Despite these rigours, the participants have pledged that it would be wholly inappropriate for any of them to chicken out. The whole point of the exercise is to settle a dispute over whether humans can spend a week enduring the same conditions as battery hens.
Of course, it is not an ordeal any of those involved would undertake for chicken feed - they each stand to gain pounds 2,500 if they stay the course.
The four accepted a challenge from the vegan author Rebecca Hall, who wants to expose 'animal concentration camps' used to produce cheap food by intensive farming. To qualify for the cash they will need to share a sloping ground space a metre square and nearly 2 metres high (about 3ft square by 6ft).
The cage has no sanitation and is raised off a stable floor at Ms Hall's home in Woolhope, near Hereford. The four have agreed not to use drugs or sanitation bags.
All barefoot, they will have to survive on the diet of boiled brown rice and beans which will be fed to them down a pipe on to a metal tray outside the cage. They can reach water dripping from a tap. A rope will ring an alarm if they want to be set free.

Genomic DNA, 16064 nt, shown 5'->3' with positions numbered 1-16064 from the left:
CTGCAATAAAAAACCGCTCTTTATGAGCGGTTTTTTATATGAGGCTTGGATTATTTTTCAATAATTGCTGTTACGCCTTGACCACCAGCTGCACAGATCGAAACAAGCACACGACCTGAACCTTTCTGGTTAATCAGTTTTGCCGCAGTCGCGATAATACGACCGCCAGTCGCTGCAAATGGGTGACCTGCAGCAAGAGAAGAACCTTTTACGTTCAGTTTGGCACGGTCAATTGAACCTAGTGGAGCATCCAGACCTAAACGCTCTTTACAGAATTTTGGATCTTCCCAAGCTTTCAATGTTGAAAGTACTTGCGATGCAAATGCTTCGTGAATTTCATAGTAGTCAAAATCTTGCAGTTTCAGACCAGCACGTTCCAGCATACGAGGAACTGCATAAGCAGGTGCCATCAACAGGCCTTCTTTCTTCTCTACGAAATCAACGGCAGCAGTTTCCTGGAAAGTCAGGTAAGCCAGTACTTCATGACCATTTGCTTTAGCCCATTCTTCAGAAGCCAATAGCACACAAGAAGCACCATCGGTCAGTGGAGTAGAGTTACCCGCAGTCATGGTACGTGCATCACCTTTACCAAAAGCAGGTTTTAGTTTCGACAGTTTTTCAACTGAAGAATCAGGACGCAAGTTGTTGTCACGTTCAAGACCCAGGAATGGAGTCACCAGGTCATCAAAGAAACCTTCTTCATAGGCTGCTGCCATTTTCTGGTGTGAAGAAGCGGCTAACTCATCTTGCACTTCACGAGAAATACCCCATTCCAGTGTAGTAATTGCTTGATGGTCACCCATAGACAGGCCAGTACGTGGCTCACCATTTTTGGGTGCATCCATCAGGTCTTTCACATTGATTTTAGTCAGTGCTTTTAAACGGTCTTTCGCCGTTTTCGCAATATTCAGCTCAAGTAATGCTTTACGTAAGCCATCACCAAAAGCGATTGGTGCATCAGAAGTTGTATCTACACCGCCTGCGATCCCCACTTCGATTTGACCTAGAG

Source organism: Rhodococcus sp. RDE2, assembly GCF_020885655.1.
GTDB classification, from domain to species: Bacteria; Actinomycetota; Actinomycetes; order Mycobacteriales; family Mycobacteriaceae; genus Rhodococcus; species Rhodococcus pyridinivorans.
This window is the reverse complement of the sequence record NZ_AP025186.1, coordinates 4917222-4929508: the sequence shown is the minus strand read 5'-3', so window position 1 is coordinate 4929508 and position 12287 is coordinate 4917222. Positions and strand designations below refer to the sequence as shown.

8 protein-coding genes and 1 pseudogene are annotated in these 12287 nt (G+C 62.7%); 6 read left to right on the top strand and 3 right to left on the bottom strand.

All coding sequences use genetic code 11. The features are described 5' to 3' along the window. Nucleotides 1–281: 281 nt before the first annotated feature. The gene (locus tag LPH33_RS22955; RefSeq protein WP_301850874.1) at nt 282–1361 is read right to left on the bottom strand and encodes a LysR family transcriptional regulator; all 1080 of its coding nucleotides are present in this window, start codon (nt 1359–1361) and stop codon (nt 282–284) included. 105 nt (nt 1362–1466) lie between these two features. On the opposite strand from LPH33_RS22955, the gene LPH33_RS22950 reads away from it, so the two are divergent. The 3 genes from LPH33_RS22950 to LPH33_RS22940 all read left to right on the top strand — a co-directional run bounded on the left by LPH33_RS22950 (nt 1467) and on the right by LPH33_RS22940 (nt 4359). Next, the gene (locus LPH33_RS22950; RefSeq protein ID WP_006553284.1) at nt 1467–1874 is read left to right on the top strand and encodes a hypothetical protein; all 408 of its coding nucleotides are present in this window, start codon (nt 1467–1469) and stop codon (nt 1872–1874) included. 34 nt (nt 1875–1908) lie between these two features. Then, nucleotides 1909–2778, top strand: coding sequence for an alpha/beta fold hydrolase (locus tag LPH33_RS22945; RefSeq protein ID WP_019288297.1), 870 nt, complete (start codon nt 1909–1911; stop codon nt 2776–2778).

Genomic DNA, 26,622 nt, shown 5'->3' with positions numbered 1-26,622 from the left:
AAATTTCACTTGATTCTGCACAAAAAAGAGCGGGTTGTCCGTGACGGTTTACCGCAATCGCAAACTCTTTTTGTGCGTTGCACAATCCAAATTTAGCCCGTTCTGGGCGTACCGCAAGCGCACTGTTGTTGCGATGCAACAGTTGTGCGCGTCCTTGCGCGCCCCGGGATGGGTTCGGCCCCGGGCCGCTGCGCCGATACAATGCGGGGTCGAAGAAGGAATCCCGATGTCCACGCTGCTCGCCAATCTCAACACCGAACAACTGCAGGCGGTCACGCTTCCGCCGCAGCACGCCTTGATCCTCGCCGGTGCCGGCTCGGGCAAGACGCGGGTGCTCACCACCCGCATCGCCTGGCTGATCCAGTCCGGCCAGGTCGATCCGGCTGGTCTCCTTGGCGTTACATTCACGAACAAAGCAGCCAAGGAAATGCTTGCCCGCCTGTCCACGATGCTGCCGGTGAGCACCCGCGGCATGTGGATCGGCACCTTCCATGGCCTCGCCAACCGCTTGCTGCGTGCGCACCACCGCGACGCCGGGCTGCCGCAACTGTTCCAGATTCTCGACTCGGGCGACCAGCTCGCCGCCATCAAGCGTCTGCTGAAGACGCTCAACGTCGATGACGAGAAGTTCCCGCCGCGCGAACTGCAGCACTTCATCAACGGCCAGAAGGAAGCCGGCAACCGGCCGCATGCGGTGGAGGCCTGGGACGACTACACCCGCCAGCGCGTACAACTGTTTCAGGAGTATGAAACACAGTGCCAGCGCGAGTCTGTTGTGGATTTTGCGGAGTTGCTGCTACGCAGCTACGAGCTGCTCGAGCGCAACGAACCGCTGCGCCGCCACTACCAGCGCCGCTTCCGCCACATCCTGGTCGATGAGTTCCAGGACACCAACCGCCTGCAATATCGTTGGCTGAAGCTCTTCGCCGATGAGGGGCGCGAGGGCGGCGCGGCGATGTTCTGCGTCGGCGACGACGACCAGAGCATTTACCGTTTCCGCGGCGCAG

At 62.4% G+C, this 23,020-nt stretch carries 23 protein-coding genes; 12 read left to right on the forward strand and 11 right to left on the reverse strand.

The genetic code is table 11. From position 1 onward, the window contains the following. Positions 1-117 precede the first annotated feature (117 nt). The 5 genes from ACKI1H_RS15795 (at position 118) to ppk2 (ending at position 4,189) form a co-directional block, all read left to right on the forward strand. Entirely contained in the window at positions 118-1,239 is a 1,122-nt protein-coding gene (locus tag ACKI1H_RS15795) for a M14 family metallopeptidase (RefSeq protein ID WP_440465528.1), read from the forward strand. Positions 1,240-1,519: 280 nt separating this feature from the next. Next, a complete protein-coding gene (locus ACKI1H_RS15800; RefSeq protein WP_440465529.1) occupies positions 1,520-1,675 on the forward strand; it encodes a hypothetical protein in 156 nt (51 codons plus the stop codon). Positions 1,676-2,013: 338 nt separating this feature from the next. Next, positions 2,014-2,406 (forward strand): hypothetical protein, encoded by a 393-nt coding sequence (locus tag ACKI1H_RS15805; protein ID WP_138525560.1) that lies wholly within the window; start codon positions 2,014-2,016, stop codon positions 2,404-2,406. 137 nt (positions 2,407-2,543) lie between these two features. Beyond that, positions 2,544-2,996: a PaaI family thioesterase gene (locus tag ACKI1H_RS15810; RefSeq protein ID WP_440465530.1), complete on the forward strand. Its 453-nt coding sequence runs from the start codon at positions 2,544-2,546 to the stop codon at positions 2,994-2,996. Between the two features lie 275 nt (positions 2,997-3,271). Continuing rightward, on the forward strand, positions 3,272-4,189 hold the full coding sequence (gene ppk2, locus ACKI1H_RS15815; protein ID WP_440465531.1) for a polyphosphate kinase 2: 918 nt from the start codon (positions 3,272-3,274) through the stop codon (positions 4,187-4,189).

Those in the cage include Daryl Heathfield, 27, from Newent, Gloucester. His left leg has been amputated and he wants the money to buy a more comfortable replacement.
He is joined by a 15-stone builder, Bill Davies, 34, of Leominster, and Stuart Wastie, 21, a photography student, and Richard Brett, both from Witney, near Oxford .
Mr Brett, 34, a 6ft 3in lorry driver, said: 'I'm stuck in a lorry cab all day and I thought the money would be useful. It's going to be disgusting but we will have to co-operate to retain a certain amount of dignity.'Reuse content